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LurkerJ said:
Barozi said:

I'm privately insured since I'm a civil servant in Germany, so I'm receiving all the med bills and pay them before I send them to my insurance company and get my refund.
Before the private insurance I wouldn't get any bill at all so I had no clue what treatments really cost.

Some examples:
Tooth Extraction - 46 Euro
Coloscopy and lab analysis of "materials" - 900 Euro
10 min talking to doctor - 20 Euro
Cavity filling - 150 Euro

Curious as to why you had to be privately insured in a country like Germany? 

I know some have private insurance here in the UK but it just means it's one for them to access health services faster as the public sector is naturally strained. However, Boris expanded spendings accelerated hiring of foreign doctors and nurses to unprecedent degrees, so in a decade or so (once those doctors finish their training), the private insurance will be less enticing? maybe.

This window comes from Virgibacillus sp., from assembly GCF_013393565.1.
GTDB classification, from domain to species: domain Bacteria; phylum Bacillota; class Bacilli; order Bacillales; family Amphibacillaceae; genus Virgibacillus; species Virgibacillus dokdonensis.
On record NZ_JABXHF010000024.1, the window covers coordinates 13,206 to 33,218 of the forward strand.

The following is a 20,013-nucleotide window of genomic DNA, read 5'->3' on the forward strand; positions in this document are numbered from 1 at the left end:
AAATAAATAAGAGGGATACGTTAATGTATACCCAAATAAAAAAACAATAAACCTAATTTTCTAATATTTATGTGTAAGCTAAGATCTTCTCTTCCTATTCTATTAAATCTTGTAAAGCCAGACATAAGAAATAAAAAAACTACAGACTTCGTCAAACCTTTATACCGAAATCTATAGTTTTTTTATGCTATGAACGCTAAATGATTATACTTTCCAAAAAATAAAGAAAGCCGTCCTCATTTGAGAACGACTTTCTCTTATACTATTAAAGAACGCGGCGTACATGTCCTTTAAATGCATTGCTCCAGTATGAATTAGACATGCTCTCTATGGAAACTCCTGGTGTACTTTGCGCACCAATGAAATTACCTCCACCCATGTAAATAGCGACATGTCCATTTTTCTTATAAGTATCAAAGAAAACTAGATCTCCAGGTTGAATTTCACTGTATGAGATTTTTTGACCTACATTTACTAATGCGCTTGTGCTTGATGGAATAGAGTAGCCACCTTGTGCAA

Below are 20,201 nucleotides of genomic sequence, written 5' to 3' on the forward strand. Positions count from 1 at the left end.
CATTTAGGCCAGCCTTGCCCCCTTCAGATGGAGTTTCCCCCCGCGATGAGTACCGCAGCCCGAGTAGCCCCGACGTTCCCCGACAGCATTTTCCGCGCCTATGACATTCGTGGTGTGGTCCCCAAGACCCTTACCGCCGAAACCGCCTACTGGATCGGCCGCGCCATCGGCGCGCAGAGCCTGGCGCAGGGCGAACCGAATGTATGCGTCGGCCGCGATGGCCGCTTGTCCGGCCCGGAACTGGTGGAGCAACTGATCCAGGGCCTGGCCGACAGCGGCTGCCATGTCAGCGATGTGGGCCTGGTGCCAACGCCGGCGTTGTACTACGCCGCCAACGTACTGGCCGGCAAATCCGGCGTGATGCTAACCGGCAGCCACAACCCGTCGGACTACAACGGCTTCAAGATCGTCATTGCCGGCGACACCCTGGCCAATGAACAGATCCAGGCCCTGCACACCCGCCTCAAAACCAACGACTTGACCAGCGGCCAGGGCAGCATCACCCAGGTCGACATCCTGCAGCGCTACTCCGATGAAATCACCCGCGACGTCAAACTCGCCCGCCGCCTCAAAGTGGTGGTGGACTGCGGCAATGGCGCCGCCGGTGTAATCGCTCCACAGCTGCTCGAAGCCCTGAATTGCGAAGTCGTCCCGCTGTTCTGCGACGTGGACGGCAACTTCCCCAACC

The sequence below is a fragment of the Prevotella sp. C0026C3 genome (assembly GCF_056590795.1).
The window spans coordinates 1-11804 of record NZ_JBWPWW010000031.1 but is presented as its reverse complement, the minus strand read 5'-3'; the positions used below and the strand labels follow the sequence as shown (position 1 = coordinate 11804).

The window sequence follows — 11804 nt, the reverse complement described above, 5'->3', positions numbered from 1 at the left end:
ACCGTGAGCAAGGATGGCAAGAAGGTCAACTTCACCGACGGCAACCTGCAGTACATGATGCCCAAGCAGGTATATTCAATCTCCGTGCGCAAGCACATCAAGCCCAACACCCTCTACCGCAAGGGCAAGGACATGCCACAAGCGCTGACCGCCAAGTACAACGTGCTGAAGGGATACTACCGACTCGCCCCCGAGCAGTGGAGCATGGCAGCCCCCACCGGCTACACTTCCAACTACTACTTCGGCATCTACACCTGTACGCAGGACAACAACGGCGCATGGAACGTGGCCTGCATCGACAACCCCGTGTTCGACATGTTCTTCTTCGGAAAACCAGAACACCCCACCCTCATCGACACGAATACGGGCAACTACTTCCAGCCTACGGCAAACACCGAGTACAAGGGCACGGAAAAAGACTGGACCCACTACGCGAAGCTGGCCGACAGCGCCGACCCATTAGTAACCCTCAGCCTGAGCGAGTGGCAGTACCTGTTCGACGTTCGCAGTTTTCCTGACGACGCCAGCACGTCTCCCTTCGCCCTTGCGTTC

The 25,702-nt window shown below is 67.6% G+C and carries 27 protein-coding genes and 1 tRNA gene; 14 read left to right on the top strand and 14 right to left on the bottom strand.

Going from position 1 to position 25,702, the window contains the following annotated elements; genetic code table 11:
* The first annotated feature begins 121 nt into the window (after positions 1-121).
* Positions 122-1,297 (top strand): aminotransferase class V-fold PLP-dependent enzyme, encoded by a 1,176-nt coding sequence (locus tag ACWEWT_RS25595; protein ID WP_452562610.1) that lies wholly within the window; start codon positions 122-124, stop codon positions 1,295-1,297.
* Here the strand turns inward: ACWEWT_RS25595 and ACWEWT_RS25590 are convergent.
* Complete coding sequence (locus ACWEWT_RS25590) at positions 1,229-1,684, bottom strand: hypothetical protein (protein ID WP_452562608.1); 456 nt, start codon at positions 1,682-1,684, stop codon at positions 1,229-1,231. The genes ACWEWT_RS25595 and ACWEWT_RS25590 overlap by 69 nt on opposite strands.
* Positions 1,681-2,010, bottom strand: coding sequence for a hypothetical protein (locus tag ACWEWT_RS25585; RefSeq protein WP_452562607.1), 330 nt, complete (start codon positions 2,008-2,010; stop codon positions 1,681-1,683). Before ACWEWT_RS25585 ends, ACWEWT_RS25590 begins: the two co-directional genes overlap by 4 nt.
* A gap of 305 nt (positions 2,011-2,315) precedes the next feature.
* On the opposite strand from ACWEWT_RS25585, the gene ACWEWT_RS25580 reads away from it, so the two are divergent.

But yeah, curious to hear your take.

We civil servants in Germany have a special status that's not comparable to any other country. We have reduced constitutional rights compared to other workers but also benefits in other areas.

One benefit is that we don't have to pay social security contributions for unemployment (because we generally can't be laid off) or pension scheme (because we get a special kind of state pension). Furthermore, the state pays for 50% (70% if you have at least two children) of our health insurance. So we only have to cover the remaining 50% (or 30%). We then have the option to choose between private or public health insurance (most people in the private sector can't choose because they must earn high wages in order to be able to get into private health insurance). Most of the time, private health insurance is beneficial to us, as the monthly rates are based on your individual state of health (and age) and not as a percentage of your income.